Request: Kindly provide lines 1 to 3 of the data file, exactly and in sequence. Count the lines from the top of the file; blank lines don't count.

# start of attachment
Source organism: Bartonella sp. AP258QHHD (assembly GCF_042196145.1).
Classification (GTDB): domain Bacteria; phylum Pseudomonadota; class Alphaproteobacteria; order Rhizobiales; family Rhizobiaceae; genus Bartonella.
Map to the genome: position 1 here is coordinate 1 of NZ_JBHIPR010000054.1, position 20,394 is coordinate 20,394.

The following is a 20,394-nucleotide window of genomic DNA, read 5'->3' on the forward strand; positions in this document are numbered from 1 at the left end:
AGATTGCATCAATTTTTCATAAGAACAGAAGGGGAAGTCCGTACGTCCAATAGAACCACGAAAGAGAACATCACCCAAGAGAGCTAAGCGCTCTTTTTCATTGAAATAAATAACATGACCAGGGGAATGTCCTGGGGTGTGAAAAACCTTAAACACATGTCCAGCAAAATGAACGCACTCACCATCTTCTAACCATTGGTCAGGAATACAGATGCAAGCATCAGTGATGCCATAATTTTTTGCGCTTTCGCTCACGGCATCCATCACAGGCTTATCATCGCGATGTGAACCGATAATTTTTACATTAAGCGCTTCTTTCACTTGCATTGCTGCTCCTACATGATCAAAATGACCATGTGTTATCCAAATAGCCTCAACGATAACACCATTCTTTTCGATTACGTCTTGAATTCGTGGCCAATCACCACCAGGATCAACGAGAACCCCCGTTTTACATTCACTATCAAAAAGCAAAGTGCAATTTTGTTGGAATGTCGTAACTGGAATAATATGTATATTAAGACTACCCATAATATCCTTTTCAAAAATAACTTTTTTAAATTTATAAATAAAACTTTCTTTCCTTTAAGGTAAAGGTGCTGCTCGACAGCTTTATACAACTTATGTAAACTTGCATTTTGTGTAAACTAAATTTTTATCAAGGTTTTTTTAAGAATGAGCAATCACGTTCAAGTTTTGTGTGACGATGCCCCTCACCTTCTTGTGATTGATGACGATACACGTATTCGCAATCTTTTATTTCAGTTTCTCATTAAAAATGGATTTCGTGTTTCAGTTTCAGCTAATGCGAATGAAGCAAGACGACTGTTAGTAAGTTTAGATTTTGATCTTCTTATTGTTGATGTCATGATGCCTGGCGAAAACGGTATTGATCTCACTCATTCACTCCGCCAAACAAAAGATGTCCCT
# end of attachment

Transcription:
Source organism: Bartonella sp. AP258QHHD (assembly GCF_042196145.1).
Classification (GTDB): domain Bacteria; phylum Pseudomonadota; class Alphaproteobacteria; order Rhizobiales; family Rhizobiaceae; genus Bartonella.
Map to the genome: position 1 here is coordinate 1 of NZ_JBHIPR010000054.1, position 20,394 is coordinate 20,394.